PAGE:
Health: Stop the ringing!

Tinnitus is not a disease, but a symptom that can result from a wide range of underlying causes.

Ear ringing 521 (photo credit: MCT)
Ear ringing 521
(photo credit: MCT)
I have been recently diagnosed with a case of tinnitus, which came on suddenly. The specialist doctor prescribed a medicine, advising me that it might not work. The medicine made me sleepy and gave me dry mouth. The name of it is modal sulpiride. Each capsule is 50 mg. It didn’t help at all. But I’d really like to get rid of the condition. Is there another course of action I can take? Anything holistic or natural? – D.B.
Prof. Jean-Yves Sichel, chairman of the ear, nose and throat department of Jerusalem’s Shaare Zedek Medical Center, replies:
Tinnitus is a chronic ringing in the ears. It is not a disease, but a symptom that can result from a wide range of underlying causes, such as natural hearing impairment, as in aging; a side effect of certain medications or congenital hearing loss; or the buildup of cerumen (wax) in the ear. But the most common cause is noiseinduced hearing loss.
The drug you mention, modal sulpiride, is a psychiatric drug. A number of studies have shown that it may be able to help treat tinnitus. Reported side effects are not rare in such medications. This drug is one of hundreds of drug families that have been recommended and tried for tinnitus. The fact that so many have been tried points to the fact that there is no one drug that is very successful for treating tinnitus. Tinnitus retraining therapy (TRT), in which the patient is taught to ignore the noise they hear, is carried out in hearing institutes by clinical communications specialists who have been trained to do it.
I am usually not enthusiastic about “alternative” treatments, but in the case of tinnitus (in which there are no great successes from conventional treatments), I think relaxation or acupuncture are recommended and could help.
My wife suffered severe burns on her back when a hot water bottle burst. I wanted to apply ice as in the old days, but I had read recently that was not the thing to do; ointments are also out, I’ve read. So what is the appropriate first-aid treatment for burns? – M.J.K., 79, Ashdod
Dr. Nahum Kovalski, deputy director of TEREM urgent-care clinics, replies:
Thermal (heat-related) burns are unfortunately quite common and, as noted, can be secondary to a simple slip or spill when handling hot water. The key to minimizing the damage secondary to the burn is to remove the source of heat as quickly as possible. In the event of a hot water burn, the best thing to do is to wash the area with room-temperature or cool water.
The key is speed – so it is better to wash with immediately available room-temperature water rather than spend a few minutes getting cool water. The concern with regard to ice is that ice itself, if applied long enough, can cause skin damage as well. The ice can cause the blood vessels in an area of skin (and the underlying layers) to constrict down to such a point that the already damaged area is further deprived of healthy blood flow. This can worsen the outcome.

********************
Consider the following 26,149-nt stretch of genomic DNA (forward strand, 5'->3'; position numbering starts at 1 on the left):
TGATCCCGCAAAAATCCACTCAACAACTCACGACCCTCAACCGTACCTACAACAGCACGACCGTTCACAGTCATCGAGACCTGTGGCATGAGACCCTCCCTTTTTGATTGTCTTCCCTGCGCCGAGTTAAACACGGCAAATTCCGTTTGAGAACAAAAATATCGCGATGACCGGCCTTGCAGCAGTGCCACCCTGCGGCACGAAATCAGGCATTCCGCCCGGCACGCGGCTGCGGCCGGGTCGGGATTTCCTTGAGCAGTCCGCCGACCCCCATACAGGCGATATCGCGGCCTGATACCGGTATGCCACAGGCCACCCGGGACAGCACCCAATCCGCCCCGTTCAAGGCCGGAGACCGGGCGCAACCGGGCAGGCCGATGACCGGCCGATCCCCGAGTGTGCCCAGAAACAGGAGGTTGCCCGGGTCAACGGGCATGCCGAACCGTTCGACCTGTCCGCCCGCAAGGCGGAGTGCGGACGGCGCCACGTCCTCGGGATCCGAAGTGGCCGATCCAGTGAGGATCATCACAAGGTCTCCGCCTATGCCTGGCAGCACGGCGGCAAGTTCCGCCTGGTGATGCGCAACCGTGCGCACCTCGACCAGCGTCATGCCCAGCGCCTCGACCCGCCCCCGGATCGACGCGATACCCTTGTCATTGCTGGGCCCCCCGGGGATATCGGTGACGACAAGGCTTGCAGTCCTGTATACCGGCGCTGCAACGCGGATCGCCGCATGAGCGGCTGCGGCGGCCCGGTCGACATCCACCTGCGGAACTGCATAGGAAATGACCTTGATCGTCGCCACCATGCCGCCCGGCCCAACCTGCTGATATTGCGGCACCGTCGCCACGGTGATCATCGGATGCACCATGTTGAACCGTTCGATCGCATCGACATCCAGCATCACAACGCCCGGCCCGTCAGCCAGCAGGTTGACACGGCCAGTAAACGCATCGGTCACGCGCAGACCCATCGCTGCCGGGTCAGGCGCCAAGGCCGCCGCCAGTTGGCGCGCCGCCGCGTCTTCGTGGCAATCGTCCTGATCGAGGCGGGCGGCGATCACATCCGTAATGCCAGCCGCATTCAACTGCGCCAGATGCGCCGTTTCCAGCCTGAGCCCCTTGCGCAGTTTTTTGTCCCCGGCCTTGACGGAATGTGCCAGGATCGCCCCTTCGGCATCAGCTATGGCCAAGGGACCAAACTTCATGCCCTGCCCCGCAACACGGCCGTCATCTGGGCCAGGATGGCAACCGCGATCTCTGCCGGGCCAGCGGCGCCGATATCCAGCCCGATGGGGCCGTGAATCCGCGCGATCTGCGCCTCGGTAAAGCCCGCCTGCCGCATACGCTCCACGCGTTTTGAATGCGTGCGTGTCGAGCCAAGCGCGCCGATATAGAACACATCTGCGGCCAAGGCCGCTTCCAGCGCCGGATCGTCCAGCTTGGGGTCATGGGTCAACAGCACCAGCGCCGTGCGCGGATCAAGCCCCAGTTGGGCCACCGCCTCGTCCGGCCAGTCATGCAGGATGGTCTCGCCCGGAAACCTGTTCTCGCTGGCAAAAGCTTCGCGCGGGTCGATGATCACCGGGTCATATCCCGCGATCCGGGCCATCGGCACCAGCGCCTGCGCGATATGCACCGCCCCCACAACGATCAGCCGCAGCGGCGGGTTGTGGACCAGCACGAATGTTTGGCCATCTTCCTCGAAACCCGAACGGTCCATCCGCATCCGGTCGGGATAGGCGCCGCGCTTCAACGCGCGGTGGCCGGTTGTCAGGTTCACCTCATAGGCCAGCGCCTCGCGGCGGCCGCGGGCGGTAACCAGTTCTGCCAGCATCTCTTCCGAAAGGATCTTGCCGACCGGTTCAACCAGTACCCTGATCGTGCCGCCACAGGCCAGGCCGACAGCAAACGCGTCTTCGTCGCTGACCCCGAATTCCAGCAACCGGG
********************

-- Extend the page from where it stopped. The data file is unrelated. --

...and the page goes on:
Also, especially with large burns, do not continue to apply cool water (or wrap the patient in cold soaked sheets), as this could cause a drop in body temperature and make the person ill.
As to the best cream to apply, there is still controversy over what type of creams provide the best result. The critical issue in burns is to prevent infection. If a burn, especially a bad one, gets infected, it takes much longer to heal, and the end result is worse; the skin is even more damaged. For significant burns, it is commonplace to apply sulfa-based creams for the specific intent of preventing the development of an infection in the burn site.
I should note that it is not recommended to take oral antibiotics for burns unless they have become infected. So at first, after the burn has just happened and the area has been washed, sulfa-based creams are a mainstay of treatment. There is still some question if even this standard of care is the best choice, or whether other types of special burn dressings (which tend to be more expensive) cause less pain and create a better long-term result.
Some have recommended the immediate application of a pharmaceutical cream called Silverol, which is the commercial name for silver sulfadiazine, and Polydine, which is povidone iodine cream or solution. As far as I know, Polydine is falling out of favor, as it may potentially worsen final scarring in all types of wounds. And there are even questions about Silverol. Unfortunately there are still lots of basics we do not know in medicine.
Rx for Readers welcomes queries from readers about medical problems. Experts will answer those we find most interesting. Write Rx for Readers, The Jerusalem Post, POB 81, Jerusalem 91000, fax your question to Judy Siegel-Itzkovich at (02) 538-9527, or e-mail it to [email protected], giving your initials, age and place of residence.